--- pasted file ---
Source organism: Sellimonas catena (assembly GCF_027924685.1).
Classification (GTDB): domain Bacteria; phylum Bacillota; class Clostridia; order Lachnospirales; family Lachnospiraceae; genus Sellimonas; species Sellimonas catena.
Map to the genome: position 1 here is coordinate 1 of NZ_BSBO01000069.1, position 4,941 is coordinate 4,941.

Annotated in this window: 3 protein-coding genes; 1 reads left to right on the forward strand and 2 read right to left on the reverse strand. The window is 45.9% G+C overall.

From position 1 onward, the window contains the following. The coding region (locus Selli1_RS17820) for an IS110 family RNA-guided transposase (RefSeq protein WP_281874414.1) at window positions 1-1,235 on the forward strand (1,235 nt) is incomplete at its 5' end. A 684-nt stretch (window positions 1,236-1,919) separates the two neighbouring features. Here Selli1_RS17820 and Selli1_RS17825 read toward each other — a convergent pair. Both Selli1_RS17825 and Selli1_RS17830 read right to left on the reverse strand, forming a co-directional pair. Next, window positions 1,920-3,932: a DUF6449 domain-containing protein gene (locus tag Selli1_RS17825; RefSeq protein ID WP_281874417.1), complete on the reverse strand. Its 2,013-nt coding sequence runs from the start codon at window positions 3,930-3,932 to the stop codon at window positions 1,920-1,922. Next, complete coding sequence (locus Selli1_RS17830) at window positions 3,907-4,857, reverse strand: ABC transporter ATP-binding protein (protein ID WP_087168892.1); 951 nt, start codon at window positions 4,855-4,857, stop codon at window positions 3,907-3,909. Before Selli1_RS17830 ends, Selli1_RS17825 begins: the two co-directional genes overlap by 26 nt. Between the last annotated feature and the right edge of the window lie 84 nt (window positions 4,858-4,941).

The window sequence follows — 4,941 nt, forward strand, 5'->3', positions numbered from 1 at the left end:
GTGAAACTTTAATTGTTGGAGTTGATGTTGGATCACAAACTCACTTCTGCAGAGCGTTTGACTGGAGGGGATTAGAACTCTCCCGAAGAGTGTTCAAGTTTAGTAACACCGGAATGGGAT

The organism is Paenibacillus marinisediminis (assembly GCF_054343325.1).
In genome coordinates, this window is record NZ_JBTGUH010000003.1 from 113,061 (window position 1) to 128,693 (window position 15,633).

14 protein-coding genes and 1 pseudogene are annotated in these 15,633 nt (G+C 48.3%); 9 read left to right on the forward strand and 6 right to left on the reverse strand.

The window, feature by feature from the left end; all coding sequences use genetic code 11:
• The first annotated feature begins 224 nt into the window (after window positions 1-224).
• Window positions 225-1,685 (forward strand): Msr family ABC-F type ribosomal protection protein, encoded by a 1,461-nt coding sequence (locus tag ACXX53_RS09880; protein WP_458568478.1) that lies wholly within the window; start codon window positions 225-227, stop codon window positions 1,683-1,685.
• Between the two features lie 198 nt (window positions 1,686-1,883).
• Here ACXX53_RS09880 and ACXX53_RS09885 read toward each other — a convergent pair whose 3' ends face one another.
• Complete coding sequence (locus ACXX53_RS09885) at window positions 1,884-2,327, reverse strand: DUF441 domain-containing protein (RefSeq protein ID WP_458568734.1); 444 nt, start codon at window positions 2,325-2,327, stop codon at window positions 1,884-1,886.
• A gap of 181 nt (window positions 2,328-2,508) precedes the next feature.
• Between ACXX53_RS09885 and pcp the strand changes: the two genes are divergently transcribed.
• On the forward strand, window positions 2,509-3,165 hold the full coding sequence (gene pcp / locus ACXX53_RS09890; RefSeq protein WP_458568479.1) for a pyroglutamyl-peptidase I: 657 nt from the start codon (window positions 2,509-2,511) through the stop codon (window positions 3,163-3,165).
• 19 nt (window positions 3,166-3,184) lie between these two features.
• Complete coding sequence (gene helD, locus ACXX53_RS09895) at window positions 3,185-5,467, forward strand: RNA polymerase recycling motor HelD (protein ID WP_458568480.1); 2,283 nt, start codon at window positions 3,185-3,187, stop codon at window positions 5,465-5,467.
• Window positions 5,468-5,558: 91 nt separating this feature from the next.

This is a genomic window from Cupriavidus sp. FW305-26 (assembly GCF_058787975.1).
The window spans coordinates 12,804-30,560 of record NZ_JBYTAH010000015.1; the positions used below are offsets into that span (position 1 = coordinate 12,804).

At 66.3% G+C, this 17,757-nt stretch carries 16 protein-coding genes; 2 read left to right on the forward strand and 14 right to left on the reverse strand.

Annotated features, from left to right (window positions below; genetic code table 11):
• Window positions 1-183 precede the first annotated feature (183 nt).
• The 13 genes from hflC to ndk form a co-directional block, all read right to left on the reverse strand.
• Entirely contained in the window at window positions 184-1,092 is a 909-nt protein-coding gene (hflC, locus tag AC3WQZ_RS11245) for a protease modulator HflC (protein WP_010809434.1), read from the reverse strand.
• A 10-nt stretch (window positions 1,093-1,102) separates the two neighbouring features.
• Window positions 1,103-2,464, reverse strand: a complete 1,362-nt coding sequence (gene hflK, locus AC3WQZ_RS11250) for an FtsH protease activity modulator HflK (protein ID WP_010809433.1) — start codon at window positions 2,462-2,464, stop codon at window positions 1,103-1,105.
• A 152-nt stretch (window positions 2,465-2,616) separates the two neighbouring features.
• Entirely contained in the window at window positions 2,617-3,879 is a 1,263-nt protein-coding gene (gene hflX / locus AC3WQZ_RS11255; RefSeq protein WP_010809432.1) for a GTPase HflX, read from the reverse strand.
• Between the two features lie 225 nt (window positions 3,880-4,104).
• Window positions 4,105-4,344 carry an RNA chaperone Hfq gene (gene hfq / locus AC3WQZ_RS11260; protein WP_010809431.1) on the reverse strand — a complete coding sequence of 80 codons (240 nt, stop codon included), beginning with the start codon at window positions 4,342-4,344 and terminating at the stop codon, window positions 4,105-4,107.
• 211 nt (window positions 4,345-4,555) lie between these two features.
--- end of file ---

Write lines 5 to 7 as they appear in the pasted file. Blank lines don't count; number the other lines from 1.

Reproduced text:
From position 1 onward, the window contains the following. The coding region (locus Selli1_RS17820) for an IS110 family RNA-guided transposase (RefSeq protein WP_281874414.1) at window positions 1-1,235 on the forward strand (1,235 nt) is incomplete at its 5' end. A 684-nt stretch (window positions 1,236-1,919) separates the two neighbouring features. Here Selli1_RS17820 and Selli1_RS17825 read toward each other — a convergent pair. Both Selli1_RS17825 and Selli1_RS17830 read right to left on the reverse strand, forming a co-directional pair. Next, window positions 1,920-3,932: a DUF6449 domain-containing protein gene (locus tag Selli1_RS17825; RefSeq protein ID WP_281874417.1), complete on the reverse strand. Its 2,013-nt coding sequence runs from the start codon at window positions 3,930-3,932 to the stop codon at window positions 1,920-1,922. Next, complete coding sequence (locus Selli1_RS17830) at window positions 3,907-4,857, reverse strand: ABC transporter ATP-binding protein (protein ID WP_087168892.1); 951 nt, start codon at window positions 4,855-4,857, stop codon at window positions 3,907-3,909. Before Selli1_RS17830 ends, Selli1_RS17825 begins: the two co-directional genes overlap by 26 nt. Between the last annotated feature and the right edge of the window lie 84 nt (window positions 4,858-4,941).

The window sequence follows — 4,941 nt, forward strand, 5'->3', positions numbered from 1 at the left end:
GTGAAACTTTAATTGTTGGAGTTGATGTTGGATCACAAACTCACTTCTGCAGAGCGTTTGACTGGAGGGGATTAGAACTCTCCCGAAGAGTGTTCAAGTTTAGTAACACCGGAATGGGAT